In a recent appearance on Wednesday’s episode of Shaquille O’Neal’s podcast, The Big Podcast with Shaq, Trae Young made some pretty significant assertions. When asked how long it will take him to surpass Steph Curry as the best shooter in the NBA, Young hesitated but eventually answered “a year”.
It was obvious that Trae was reluctant to answer the question, probably knowing what he was getting himself into. Shaq continuously egged him on, and after enough harassment, Trae finally played along and took the bait.
But even though Trae’s statement should be taken mildly given the situation, there is no denial in the comparisons Young attracts with Curry, given their similar playstyles. And with this interview, another opportunity is given to look at how close Trae is to catching up with Steph.
In only his second season playing in the NBA, Trae Young has already astonished fans around the world. He is averaging 29.6 points and 9 assists per game, being the 4th highest scorer and 2nd best playmaker in the league this season.
Most young players have one, maybe two offensive specialties in their early raw years – whether it’s shooting, finishing, passing, etc. But Young’s ability to shoot from deep, dribble penetrate, finish inside and make plays at the same time is uncanny. He has one of the most all-around offensive play styles in the league, and given he’s only 21 years old, he will likely develop into a unique superstar in the future.
However, although we’ve all seen highlights of Trae pulling it from The Hawks’ logo, there are still aspects of his game that hold him back from calling himself number 1.
Steph Curry isn’t just regarded as a great shooter because of the distance of his shots. For the number of difficult shots Steph takes every game, his efficiency is phenomenal. In his last 5 seasons (excluding this year), he has taken 10.2 threes a game, most being contested and well behind the arc. And out of those shots, he has made 43.4% of them, which is just remarkable.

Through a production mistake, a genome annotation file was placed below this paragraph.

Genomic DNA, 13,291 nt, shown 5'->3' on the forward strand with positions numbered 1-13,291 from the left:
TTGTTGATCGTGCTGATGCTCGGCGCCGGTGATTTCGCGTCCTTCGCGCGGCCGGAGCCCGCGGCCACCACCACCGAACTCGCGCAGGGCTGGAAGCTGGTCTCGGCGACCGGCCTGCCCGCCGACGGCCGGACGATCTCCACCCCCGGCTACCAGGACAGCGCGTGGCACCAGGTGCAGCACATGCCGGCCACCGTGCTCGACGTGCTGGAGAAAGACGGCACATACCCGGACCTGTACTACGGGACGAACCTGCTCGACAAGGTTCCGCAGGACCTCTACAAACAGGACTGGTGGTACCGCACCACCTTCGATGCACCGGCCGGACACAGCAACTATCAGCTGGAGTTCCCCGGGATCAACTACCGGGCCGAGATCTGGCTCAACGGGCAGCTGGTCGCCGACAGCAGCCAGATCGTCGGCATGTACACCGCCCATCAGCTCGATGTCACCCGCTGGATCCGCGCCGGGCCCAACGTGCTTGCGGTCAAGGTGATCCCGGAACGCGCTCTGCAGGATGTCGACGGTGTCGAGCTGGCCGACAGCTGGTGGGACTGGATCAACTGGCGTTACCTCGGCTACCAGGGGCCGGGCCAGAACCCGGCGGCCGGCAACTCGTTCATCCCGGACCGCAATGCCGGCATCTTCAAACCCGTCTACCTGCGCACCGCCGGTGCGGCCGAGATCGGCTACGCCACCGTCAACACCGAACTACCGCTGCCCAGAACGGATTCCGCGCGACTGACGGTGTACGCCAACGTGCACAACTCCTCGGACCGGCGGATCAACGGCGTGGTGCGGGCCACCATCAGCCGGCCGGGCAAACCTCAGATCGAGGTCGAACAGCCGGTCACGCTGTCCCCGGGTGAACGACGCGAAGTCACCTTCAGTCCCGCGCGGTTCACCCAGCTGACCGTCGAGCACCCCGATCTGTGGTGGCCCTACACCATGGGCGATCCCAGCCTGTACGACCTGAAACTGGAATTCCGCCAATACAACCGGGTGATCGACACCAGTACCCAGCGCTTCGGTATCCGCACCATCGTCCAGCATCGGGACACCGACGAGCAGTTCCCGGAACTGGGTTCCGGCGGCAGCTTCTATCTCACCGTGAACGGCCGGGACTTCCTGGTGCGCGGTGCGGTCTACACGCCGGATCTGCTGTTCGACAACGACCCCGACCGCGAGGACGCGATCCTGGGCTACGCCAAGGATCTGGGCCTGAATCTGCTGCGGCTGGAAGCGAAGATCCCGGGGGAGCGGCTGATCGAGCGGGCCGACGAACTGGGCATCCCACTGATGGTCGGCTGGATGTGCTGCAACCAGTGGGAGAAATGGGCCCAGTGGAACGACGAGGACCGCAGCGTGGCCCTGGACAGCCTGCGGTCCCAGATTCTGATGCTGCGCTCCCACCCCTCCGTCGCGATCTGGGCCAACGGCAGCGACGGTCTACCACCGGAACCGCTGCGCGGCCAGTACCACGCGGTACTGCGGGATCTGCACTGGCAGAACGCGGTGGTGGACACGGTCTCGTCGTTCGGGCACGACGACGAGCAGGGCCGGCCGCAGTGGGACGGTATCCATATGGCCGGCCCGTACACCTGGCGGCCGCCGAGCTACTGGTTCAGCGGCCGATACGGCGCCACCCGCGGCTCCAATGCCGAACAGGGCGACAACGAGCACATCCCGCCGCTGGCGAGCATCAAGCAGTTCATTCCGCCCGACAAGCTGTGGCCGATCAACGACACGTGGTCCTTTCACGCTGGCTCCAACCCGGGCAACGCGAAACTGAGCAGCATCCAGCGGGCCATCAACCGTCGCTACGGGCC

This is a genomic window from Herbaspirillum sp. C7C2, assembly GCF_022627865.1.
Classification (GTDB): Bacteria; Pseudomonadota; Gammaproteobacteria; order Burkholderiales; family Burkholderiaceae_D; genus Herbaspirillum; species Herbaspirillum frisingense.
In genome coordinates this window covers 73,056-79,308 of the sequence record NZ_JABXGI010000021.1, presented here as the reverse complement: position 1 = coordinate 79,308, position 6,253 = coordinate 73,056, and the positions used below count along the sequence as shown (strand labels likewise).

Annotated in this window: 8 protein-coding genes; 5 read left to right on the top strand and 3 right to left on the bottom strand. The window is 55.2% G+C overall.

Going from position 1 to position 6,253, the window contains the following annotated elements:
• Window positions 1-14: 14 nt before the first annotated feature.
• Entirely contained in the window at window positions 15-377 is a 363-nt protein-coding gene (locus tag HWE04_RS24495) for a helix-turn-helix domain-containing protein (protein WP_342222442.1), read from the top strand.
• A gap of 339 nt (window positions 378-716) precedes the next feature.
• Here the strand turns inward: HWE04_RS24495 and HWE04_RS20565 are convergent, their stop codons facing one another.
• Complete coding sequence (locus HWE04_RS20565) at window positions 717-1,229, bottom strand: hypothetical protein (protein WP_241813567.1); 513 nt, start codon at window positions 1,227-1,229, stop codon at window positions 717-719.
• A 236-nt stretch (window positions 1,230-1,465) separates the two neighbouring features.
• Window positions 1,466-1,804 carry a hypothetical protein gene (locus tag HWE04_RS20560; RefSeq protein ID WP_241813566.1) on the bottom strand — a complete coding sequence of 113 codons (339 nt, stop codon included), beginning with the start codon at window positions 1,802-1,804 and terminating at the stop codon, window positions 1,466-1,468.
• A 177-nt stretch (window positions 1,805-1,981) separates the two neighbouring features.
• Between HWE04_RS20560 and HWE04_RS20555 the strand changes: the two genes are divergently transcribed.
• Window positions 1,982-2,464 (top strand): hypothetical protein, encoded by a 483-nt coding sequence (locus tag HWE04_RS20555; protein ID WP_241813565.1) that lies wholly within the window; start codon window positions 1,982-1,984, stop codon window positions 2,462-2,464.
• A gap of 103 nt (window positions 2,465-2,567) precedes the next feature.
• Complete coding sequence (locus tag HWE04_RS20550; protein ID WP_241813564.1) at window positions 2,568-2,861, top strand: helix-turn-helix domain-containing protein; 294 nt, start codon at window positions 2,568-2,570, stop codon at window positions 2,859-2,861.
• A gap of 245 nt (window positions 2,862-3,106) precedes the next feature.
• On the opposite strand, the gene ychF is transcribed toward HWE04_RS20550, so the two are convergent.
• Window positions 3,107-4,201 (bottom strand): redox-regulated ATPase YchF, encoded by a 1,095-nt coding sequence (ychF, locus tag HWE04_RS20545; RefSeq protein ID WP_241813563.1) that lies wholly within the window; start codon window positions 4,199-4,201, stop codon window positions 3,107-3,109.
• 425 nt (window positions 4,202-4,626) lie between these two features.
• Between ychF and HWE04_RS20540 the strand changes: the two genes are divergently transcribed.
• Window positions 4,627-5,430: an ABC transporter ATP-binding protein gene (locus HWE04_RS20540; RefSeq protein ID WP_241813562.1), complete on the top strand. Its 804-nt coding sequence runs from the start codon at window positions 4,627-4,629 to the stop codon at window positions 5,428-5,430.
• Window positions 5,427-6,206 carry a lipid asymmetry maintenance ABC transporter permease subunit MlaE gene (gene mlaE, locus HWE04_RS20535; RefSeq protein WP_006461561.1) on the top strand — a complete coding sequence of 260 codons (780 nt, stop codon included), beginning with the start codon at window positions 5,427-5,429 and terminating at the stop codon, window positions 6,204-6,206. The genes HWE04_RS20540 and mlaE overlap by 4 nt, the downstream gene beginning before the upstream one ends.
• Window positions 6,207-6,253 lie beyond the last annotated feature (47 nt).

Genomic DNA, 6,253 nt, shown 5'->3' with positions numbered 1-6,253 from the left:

On top of this, Steph’s shots come from a variety of circumstances. Some come on the ball from isolation, dribble penetration, mismatches, or shot-creating opportunities. Others come off the ball from screen-running, fake-outs, and catch-and-shoot situations. Either way, Steph has multiple methods to put the ball in the basket – it’s just a matter of playing based on what the defense gives him.
Trae, on the other hand, lacks in both of these offensive fields. While Steph has continuously been a top leader in three-point field goal percentage, Young shoots a mere 34.4% from beyond the arc in his career, making just 2.6 of his 7.4 threes taken per game.
And while Trae is admirable for hitting shots off the dribble, he is still mediocre at moving off the ball. Nearly all of his production comes when the ball is in his hands, but when defenses force him to pass out, he inclines to just stand around until he gets the ball again.
But it’s important to remember – while it’s obvious that Curry still has the edge over Young for now, both players work in contrasting situations. With the amount of talent the Warriors have had over the years, Curry could be more successful given the bare amount of defenders the opponent can offer to guard everyone. This has allowed a more fluid offense where he can take well-advised shots, and he can rely on his many teammates to bail him out in certain situations.
Contrarily, Trae Young is the only offensive tool The Hawks can have confidence in. Coach Lloyd Pierce knows that every night, Young will perform and produce for the team. Knowing this, opposing teams can shape their defensive plan around limiting his production, such as pressing him up the court, doubling him off a screen or trapping him in the corner. In fact, Trae faced the 5th most double teams in the entire league last year, outside of superstars like Harden and Lillard. But despite these defensive strategies, Trae has consistently been able to make plays, get to his spots, and create for others.
Keep in mind that while it took several years for Curry to be renowned as a superior shooter, the fact that Trae is already drawing debates in his sophomore year shows how good he can be. Both shooting and off-ball movement are facets that will improve for Young over time. He has a great work ethic, he has many years to grow, and given how much he already knows about the game, it shouldn’t be long before he becomes a superstar. And with how the league is constantly remodeling itself around fast, offensive play, it’s not hard to believe Trae can one day indeed catch up to Steph in the record books (just not in a year).